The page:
With the next Presidential election coming up this November, Social Security reform is a hot topic that has many people talking. Unfortunately, some dangerous myths are being perpetuated, confusing the discussion. Here are nine Social Security reform myths - busted by the Committee for a Responsible Federal Budget at CRFB.org!
Myth #1: Social Security reform can wait.
This is a myth because waiting to reform Social Security comes with a high cost. While estimates from the Social Security Trustees say that Social Security has the reserves to pay full benefits for as long as 2034, that date is not as far away as it seems. People who are 49 today will be just reaching the normal retirement age in 2034, while many people who are retiring today will still be receiving benefits.
The biggest reason we need to start thinking about Social Security reform now is that the problem gets worse as we get closer to 2034. The closer we get without taking action, the more money Social Security will need to avoid cutting benefits, and the more impossible a solution will become. It is best for us to act now while the problem is still manageable.
Myth #2: Social Security is only facing a small financing gap.
This is a myth because the reality is the opposite. In 2016, about $70 billion more will be spent on Social Security benefits than Social Security will be able to generate in tax revenue. This gap will widen as the population ages.
Here is a chart that illustrates the forecasted gap between revenue and scheduled Social Security benefits over time.
Myth #3: We can fix Social Security by making rich people pay the same amount into the system as everyone else.
This is a myth because even if the payroll tax cap was eliminated, Social Security would still fall short in the long term. Social Security currently pays benefits that are based on the amount of income taxed - so taxing the entirety of higher earners' pay would only result in those high earners receiving even more Social Security benefits. In order to make this a true solution, higher earners would need to be taxed more but still receive the same amount of benefits as before. (And even then, this would only partially close the gap.)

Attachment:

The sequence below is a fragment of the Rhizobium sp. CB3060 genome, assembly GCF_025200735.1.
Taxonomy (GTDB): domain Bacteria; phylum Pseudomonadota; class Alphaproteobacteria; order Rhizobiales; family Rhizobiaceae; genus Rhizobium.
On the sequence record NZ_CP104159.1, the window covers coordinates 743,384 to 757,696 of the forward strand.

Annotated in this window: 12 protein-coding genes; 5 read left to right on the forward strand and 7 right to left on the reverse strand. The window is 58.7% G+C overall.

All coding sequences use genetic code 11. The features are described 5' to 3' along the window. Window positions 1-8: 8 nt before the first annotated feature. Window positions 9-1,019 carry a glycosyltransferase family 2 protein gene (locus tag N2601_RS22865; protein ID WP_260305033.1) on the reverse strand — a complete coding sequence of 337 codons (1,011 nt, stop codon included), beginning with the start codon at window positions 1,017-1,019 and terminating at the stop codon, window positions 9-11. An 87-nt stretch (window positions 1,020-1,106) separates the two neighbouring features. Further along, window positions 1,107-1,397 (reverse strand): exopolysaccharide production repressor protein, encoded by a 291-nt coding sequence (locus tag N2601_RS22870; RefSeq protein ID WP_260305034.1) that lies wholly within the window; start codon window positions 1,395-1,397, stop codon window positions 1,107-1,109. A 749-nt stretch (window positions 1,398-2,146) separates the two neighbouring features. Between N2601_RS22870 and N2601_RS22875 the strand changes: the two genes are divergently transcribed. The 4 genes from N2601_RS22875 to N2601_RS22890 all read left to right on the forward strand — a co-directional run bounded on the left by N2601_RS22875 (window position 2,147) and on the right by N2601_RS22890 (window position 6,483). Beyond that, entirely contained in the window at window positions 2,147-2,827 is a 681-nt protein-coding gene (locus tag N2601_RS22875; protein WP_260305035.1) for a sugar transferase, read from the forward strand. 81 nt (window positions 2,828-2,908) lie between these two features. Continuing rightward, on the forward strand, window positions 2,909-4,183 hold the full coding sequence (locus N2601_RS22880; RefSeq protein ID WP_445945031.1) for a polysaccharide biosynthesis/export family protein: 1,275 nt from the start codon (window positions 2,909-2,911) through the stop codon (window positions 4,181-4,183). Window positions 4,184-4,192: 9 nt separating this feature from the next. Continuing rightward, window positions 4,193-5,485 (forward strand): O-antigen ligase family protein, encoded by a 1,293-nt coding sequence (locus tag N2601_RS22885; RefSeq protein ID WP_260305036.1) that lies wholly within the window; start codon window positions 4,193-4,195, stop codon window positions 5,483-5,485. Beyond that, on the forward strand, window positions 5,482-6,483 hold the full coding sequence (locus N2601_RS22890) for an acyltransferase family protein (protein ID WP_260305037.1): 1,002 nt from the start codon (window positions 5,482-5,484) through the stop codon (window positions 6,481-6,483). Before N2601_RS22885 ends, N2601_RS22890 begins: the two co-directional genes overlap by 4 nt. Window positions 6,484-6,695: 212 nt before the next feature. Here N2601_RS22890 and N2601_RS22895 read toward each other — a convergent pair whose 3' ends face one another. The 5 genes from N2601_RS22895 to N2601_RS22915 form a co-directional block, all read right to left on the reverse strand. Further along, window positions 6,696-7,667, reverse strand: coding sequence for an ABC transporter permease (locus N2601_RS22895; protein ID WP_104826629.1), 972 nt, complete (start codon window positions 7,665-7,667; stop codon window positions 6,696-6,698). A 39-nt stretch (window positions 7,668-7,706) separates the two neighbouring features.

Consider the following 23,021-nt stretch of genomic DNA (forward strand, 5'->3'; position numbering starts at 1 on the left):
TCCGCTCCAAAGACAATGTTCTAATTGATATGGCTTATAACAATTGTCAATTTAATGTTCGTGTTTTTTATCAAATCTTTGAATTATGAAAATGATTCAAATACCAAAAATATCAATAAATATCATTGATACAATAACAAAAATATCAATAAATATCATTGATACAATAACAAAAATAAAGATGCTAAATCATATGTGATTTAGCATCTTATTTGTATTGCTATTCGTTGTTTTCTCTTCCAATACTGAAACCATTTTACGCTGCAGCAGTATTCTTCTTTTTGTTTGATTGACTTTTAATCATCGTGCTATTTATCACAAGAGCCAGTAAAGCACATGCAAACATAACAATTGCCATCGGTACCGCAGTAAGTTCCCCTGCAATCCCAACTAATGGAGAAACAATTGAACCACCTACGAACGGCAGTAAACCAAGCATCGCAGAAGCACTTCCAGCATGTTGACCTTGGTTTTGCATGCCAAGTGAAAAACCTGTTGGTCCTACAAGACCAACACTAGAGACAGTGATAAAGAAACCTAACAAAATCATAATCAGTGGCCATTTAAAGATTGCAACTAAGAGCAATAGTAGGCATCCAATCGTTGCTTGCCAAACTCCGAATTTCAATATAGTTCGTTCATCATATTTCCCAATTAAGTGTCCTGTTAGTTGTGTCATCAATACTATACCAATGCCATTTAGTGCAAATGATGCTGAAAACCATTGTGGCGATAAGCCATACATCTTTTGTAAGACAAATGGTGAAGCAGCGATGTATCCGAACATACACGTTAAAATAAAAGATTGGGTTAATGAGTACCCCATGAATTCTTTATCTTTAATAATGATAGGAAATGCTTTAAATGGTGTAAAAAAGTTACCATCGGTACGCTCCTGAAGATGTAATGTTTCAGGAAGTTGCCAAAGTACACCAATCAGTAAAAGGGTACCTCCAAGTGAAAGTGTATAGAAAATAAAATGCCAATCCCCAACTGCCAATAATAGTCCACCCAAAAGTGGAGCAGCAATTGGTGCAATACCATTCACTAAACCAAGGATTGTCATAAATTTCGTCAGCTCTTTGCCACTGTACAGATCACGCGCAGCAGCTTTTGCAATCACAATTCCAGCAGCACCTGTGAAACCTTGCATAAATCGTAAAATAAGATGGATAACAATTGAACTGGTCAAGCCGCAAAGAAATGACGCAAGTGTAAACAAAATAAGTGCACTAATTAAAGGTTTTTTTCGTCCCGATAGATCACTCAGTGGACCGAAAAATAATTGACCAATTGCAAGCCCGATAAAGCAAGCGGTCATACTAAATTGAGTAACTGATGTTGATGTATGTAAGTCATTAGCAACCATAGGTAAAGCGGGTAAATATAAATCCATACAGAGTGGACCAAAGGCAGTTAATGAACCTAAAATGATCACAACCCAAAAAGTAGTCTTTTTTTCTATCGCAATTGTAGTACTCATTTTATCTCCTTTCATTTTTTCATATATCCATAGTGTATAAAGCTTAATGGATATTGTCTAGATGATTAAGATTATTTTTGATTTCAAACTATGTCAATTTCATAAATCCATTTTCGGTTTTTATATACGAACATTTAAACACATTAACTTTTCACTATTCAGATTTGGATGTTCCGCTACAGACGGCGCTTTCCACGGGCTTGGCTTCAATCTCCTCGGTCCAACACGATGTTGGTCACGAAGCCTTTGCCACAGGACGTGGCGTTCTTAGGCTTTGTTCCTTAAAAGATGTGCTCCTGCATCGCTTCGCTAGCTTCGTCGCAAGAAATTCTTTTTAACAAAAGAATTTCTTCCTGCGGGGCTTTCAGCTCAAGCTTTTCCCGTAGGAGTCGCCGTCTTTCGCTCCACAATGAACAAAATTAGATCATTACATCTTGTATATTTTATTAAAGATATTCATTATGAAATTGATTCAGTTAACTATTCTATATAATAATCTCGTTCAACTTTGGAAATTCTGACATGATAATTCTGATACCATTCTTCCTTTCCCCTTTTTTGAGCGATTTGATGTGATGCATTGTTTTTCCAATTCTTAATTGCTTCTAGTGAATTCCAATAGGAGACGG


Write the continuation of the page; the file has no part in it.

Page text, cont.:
Myth #4: Workers today will not be able to receive Social Security benefits.
This is a myth because Social Security benefits will not disappear unless lawmakers take legal action to end the Social Security program. Benefits will still be paid after 2034, but they will become reduced or delayed if no action is taken. Even though they won't disappear, the sudden cut will be catastrophic to thousands of people who are depending on them at that time.
Myth #5: We wouldn't have a problem with Social Security if we hadn't "raided the trust fund".
This is a myth because the real reason Social Security is struggling is that its incoming revenue is no longer able to keep up with the benefits that it pays out. Regardless of how the trust fund money was loaned out, current law states that the full $2.8 trillion is still owed to Social Security's trust fund. The big problem with Social Security is not that the trust fund won't be repaid, but that the gap between revenue and benefits paid is going to widen over time regardless of the trust fund.
Myth #6: Social Security can't run a deficit.
While it is true that Social Security is not able to spend more than it takes in, it is still able to run a deficit until its trust funds run out in 2034.
Myth #7: Social Security doesn't affect the rest of our national budget.
This is a myth because the government will have to borrow more, cut other spending, or raise taxes to make up the difference in Social Security's cash flow deficit.
Myth #8: We can save Social Security by getting rid of system abuse and wasteful spending.
This is a myth because the amount of fraud and abuse cases in the system is estimated to be very low compared to the overall gap between revenue and benefits paid. Even if we were able to eliminate all fraud and abuse with no additional spending towards that effort, we would only be able to close the revenue-benefits gap by 2%.
Myth #9: Low-income seniors are affected the most by raising the retirement age.
This myth is based on a misunderstanding of Social Security's retirement age. Social Security actually has more than one retirement age. The earliest eligibility age for retirement is 62, while the delayed retirement age is 70. The normal retirement age, 67, is the one lawmakers are proposing to raise. Because of this, raising the normal retirement age doesn't actually change eligibility, it only changes the date that people can claim full benefits (or how much they are penalized for claiming full benefits early).
Orginal source: CRFB.org
For more information about Social Security reform from the perspective of a Social Security Disability attorney, see my earlier blog, What You Really Need to Know About the Positions of the Candidates on Social Security Reform.